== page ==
# Today I Learned

Some of the things I've learned every day since Oct 10, 2016

## 192: GIGO

Garbage In, Garbage Out

“If you have a really fancy method and give it garbage data, what you’ll get out is some really fancy garbage.”

## 191: Stability, Instability of Numerical Integration, Differentiation

Numerical integration methods such as use of the composite Simpson’s rule, composite trapezoidal rule, etc., are stable. That is, their round-off error as a result of being performed with machine arithmetic does not depend on the number of sub-intervals the integrating interval is split up into.

By contrast, numerical differentiation methods such as the 2-point, 3-point, and 5-point formulas are unstable, because these formulas involve division by the width of the step-size $h$ used. So at a certain point as $h \rightarrow 0$, round-off error overtakes the increased accuracy of a small step-size and the approximations actually start to get worse.

## 190: A Greedy Scheduling Algorithm

Suppose you have a ‘time’ interval $(a, b)$ with $a, b \in \mathbb{R}$, $a < b$, and that you have a set $E$ of ‘events’ $(s_1, t_1), (s_2, t_2), \dots, (s_n, t_n)$ with $a \leq s_i < t_i \leq b$ for all $i$. And suppose you want to schedule as many events from $E$ into $(a, b)$ as possible. That is, you want to select a subset of non-overlapping members of $E$ of maximum size. The following greedy algorithm does this in an optimal way (optimal solution, not necessarily runtime):

The total runtime is $O(n \log n)$.

## 189: Depth-First, Breadth-First, Uniform Cost, and A* Search Differ Only In Their Fringe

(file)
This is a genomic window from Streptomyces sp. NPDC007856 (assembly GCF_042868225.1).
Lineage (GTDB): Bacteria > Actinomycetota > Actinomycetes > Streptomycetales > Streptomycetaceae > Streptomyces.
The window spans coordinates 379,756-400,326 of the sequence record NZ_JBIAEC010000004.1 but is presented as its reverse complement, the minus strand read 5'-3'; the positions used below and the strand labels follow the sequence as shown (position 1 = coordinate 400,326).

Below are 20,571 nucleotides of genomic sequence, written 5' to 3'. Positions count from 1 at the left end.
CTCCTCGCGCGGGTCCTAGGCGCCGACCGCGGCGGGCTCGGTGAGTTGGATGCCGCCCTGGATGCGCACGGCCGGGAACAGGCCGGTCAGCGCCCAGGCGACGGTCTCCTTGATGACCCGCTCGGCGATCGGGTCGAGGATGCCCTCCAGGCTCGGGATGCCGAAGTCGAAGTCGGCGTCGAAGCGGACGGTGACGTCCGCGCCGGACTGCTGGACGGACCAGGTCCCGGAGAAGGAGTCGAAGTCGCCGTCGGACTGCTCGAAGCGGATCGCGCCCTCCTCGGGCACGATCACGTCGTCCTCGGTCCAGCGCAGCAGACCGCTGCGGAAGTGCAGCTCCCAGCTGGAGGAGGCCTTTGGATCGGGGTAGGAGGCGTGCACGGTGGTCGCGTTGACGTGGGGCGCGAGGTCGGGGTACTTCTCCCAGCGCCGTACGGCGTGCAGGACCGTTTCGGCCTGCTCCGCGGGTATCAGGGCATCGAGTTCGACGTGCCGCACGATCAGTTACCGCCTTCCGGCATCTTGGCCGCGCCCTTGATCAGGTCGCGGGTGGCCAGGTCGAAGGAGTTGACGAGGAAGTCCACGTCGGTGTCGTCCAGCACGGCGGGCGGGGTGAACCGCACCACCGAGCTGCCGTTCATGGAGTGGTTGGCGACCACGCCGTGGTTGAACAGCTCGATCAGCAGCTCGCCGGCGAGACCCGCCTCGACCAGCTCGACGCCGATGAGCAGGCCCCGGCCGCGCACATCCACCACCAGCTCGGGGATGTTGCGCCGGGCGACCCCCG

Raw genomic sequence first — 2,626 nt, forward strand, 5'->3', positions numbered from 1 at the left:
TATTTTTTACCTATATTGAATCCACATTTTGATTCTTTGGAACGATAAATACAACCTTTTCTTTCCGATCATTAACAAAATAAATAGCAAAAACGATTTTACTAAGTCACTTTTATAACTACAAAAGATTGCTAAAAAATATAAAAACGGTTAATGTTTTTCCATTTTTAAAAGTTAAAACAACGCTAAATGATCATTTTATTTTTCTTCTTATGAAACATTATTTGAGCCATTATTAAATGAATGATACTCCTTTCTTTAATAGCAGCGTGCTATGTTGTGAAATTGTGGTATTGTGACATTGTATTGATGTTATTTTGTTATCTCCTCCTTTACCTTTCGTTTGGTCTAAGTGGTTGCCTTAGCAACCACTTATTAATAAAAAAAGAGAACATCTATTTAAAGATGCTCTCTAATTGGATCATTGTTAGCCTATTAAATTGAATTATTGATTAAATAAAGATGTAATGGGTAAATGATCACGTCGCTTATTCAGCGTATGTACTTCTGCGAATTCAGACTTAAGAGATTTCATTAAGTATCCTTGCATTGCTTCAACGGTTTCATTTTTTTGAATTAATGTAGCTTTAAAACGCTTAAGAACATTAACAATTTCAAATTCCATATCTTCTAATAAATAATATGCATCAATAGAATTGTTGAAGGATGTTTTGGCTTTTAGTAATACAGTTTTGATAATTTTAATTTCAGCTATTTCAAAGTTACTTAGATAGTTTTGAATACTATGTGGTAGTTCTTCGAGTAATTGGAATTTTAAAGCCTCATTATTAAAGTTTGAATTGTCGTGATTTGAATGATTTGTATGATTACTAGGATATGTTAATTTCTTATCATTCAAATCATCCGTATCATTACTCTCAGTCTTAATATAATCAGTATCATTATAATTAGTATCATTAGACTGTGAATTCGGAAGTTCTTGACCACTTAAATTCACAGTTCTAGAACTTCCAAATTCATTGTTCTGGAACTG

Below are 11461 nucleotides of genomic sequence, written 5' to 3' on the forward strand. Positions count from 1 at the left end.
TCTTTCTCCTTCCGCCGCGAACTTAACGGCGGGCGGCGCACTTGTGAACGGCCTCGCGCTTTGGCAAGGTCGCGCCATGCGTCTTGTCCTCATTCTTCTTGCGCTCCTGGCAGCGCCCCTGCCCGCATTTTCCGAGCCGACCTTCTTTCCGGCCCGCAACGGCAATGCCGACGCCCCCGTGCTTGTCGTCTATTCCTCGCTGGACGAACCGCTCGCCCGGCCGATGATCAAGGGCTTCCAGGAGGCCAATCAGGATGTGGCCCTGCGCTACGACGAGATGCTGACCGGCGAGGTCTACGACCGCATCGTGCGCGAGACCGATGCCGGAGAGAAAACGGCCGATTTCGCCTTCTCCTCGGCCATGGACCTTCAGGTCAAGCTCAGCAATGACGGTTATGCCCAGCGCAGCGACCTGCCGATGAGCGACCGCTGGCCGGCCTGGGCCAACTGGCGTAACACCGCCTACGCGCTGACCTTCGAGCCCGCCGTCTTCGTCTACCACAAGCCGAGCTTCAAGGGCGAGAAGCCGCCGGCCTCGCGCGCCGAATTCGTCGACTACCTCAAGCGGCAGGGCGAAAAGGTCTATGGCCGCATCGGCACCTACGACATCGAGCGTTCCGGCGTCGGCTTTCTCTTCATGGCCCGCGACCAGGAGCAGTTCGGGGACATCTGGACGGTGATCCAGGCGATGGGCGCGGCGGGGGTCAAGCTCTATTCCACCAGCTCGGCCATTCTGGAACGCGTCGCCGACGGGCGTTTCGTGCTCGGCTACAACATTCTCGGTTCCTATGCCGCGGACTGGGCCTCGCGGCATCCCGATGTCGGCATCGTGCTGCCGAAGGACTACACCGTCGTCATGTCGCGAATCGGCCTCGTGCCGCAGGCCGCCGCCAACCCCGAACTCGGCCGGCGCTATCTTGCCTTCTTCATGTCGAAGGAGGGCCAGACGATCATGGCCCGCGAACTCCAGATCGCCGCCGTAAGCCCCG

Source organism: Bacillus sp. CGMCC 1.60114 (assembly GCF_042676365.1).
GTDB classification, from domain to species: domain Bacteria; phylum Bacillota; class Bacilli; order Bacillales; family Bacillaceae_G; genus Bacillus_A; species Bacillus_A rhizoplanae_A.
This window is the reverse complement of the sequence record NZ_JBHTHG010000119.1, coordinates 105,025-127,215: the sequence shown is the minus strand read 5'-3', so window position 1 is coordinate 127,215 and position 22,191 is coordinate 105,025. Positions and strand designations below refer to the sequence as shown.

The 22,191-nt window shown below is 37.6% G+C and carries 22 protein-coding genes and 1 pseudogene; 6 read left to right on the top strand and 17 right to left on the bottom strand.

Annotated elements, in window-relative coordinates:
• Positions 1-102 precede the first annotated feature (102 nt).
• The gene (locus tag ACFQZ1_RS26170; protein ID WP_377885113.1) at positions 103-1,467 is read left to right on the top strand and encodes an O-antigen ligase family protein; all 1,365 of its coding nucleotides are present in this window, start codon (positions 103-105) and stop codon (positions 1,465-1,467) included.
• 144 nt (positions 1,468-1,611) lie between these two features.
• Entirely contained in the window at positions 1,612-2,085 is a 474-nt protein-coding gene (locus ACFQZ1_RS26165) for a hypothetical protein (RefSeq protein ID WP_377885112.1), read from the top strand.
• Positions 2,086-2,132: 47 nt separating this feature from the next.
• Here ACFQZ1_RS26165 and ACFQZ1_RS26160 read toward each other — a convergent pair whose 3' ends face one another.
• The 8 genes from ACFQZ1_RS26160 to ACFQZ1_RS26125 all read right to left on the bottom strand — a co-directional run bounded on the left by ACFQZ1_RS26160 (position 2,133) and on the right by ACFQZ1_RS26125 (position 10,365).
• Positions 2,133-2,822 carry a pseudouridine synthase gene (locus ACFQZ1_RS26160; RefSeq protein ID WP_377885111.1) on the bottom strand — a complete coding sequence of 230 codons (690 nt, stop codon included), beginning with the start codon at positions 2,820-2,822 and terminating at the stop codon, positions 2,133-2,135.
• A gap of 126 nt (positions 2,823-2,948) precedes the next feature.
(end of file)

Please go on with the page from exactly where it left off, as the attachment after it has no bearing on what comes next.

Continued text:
As graph exploration algorithms through search problem state spaces, depth-first, breadth-first, uniform cost, and A* search all have the following general form:

Credit: University of California, Berkeley

They differ only in the type of fringe used. Depth first uses a stack, breadth-first a queue, and both uniform cost and A* use a priority queue. (Uniform cost’s priority is based on the distance from the starting point to a given node, while that of A* is the sum of this distance and the node’s heuristic function.)

## 188: Lagrange Interpolation

Given a real function $f$, a set of $n+1$ points $x_0, \dots, x_n$, and the values $f(x_0), \dots, f(x_n)$ of $f$ at those points, the Lagrange polynomial uses this information to give an $n$-th degree polynomial $P$ which approximates $f$. The formula for $P$ is

$P = L_0 f(x_0) + \cdots + L_n f(x_n)$,

where

$L_k = (\prod_{i \neq k} (x - x_i))/(\prod_{j \neq k} (x_k - x_j))$.

Example: where $n = 1$ and we are given $x_0, x_1, f(x_0), f(x_1)$, the Lagrange polynomial approximating $f$ is

$P = \frac{x - x_1}{x_0 - x_1} f(x_0) + \frac{x - x_0}{x_1 - x_0} f(x_1)$.

Examination of the polynomial should make it clear that it is, in a way, the simplest polynomial where $P(x_k) = f(x_k)$ at each $x_k$.

## 187: Craig Interpolation Theorem

Where $\Gamma$ is a set of first-order formulas, let $\mathcal{A}_\Gamma$ be the set of function, relation, and constant symbols which occur in $\Gamma$. That is, the smallest set $\mathcal{A}$ such that each formula of $\Gamma$ is an $\mathcal{L}_{\mathcal{A}}$-formula.